Home / Tortrix Moth (Tortricidae) / Light Brown Apple Moth (Epiphyas postvittana)

Light Brown Apple Moth (Epiphyas postvittana)

The light brown apple moth is a member of the family of tortrix moths. It originated from Australia and the larvae are a known pest to plants like grapes, pears, and apples, feeding on their leaves, buds and fruits.

Light Brown Apple Moth


Scientific Classification

  • Family: Tortricidae
  • Genus: Epiphyas
  • Scientific Name: Epiphyas postvittana

Description and Identification


Initially, they are yellow-green turning medium green upon maturation. A dark green stripe also runs through the center, and two stripes goes through the sides. The color of their head also varies, dark brown in the first instar and light fawn in the later instars.

There go through six instars, reaching a length of 10-18 mm in the final stage.

Light Brown Apple Moth Caterpillar



The pupa starts off green but becomes brown over time. The cocoon is 1-1.5 cm long.

Light Brown Apple Moth Pupa


Adult Moth

Sexual Dimorphism: Present. The wings of the female are larger than that of the male. 

Color and Appearance

When the wings are opened, they are yellow-brown, with the forewing having dark brown patches at the edges. When the wings are closed, the patterns remain visible.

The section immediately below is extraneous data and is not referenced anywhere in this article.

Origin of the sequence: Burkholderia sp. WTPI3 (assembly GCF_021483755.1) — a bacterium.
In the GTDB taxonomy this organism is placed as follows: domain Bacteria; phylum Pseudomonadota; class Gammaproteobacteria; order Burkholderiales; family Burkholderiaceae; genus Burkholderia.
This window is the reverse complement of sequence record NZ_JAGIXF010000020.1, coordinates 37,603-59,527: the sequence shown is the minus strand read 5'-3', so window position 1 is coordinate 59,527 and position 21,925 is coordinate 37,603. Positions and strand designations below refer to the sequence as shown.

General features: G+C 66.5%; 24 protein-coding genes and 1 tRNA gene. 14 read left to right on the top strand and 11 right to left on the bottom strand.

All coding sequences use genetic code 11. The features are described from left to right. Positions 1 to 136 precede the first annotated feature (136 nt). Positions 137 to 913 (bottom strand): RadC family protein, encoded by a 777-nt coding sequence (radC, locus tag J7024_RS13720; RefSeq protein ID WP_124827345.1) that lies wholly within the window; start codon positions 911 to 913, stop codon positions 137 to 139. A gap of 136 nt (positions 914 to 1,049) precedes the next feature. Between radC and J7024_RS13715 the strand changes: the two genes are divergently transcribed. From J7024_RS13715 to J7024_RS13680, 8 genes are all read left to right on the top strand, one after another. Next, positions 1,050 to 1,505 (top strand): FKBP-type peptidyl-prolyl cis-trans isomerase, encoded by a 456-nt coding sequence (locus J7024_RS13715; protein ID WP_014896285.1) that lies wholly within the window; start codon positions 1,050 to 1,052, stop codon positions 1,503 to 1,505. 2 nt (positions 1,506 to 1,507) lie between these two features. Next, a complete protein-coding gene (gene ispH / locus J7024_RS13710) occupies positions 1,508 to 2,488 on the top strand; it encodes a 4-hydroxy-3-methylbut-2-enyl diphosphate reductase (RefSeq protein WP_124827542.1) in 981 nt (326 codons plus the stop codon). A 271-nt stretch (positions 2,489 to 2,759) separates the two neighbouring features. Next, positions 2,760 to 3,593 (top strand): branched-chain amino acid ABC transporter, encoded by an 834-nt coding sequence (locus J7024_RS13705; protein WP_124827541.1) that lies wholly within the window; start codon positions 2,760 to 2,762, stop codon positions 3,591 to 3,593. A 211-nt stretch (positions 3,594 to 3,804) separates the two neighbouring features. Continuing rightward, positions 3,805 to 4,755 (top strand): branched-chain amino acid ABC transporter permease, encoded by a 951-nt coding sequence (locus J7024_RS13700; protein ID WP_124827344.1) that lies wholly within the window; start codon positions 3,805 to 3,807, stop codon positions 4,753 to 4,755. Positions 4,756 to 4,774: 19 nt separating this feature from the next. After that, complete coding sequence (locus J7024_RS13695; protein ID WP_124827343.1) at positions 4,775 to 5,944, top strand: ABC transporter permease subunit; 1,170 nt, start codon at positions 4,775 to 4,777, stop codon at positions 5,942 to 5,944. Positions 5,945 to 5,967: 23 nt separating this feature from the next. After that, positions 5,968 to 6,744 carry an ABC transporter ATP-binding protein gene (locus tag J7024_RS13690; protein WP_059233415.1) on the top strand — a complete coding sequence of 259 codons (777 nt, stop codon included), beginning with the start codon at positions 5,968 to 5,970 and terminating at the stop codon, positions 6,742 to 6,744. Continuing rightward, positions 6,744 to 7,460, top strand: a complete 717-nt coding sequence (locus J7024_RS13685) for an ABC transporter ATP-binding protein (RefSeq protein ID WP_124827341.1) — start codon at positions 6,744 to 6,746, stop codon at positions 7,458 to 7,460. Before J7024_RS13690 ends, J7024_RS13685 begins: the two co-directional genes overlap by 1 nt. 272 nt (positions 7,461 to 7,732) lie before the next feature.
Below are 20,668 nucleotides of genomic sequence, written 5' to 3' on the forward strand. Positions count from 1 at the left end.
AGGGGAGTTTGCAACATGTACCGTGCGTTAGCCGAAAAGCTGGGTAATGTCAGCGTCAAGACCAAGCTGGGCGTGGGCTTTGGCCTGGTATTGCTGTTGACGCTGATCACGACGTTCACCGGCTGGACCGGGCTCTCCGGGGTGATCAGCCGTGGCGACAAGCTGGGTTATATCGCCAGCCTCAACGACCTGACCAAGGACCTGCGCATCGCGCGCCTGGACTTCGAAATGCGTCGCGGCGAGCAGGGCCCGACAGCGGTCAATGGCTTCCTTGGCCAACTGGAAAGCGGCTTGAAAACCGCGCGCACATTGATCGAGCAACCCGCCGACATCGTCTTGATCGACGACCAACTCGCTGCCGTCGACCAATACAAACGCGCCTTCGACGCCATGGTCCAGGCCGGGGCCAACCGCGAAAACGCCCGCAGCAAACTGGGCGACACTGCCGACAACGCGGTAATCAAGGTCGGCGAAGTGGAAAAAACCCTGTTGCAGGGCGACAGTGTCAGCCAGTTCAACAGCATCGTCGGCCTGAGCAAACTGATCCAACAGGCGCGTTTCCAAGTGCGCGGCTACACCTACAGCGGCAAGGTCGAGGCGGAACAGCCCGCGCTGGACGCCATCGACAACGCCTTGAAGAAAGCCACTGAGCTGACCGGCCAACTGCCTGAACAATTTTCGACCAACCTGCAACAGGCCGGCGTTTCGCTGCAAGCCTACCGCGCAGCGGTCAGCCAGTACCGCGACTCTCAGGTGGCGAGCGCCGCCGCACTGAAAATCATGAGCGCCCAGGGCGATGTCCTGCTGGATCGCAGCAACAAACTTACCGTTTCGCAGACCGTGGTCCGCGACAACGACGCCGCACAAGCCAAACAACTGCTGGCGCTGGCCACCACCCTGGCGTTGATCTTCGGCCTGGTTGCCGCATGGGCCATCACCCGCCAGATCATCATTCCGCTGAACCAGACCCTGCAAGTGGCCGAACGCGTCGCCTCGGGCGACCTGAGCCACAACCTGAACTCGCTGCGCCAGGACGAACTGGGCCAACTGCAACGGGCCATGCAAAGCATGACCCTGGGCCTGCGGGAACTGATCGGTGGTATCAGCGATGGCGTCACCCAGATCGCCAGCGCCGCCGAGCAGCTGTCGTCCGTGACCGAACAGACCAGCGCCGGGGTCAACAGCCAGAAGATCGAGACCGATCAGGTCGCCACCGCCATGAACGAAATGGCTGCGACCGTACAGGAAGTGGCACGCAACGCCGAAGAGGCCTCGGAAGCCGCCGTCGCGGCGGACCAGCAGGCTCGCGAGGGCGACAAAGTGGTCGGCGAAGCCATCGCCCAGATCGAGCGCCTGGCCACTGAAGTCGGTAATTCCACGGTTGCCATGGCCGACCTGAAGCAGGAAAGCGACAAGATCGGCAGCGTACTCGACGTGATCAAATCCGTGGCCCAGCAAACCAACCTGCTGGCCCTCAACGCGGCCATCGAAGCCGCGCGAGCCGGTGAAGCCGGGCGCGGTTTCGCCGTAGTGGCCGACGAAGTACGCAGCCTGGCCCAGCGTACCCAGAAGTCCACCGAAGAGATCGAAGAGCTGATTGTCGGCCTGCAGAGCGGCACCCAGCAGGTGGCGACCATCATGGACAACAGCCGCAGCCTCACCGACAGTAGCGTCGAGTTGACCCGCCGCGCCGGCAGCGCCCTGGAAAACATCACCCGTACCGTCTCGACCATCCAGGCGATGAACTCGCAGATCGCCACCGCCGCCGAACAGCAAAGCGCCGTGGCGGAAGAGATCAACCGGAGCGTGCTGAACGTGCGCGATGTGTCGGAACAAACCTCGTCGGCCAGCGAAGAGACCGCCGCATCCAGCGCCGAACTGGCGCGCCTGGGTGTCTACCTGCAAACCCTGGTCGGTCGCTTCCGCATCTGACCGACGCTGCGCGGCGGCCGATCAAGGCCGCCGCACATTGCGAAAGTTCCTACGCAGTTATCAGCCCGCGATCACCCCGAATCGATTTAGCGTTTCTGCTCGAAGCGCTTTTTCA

Average Wingspan: 0.7-1.3 cm

Flight Pattern: Erratic

Season: September–October, December–January, February–March, and April–May

Epiphyas postvittana



Females lay 3-150 eggs either on the leaves or the fruit of the host plant.

Light Brown Apple Moth Eggs


Quick Facts

DistributionNative: Australia
Invasive: British Isles, Hawaii, New Caledonia, and New Zealand
Lifespan of AdultsNot recorded
Host PlantsAlder, alfalfa, apple, blackberry, blueberry, broad bean, broccoli, cabbage, chrysanthemum, clover, columbine, cotoneaster, currant, ferns, fir, geranium, grape, hawthorn, honeysuckle, jasmine, mint, oak, peach, pear, pine, poplar, potato, privet, rose, spruce, strawberry, walnut, and willow.
Adult DietDoes not feed

Did You Know

  • English entomologist Francis Walker first described this species in 1863.
Light Brown Apple Moth Image


Light Brown Apple Moth Picture


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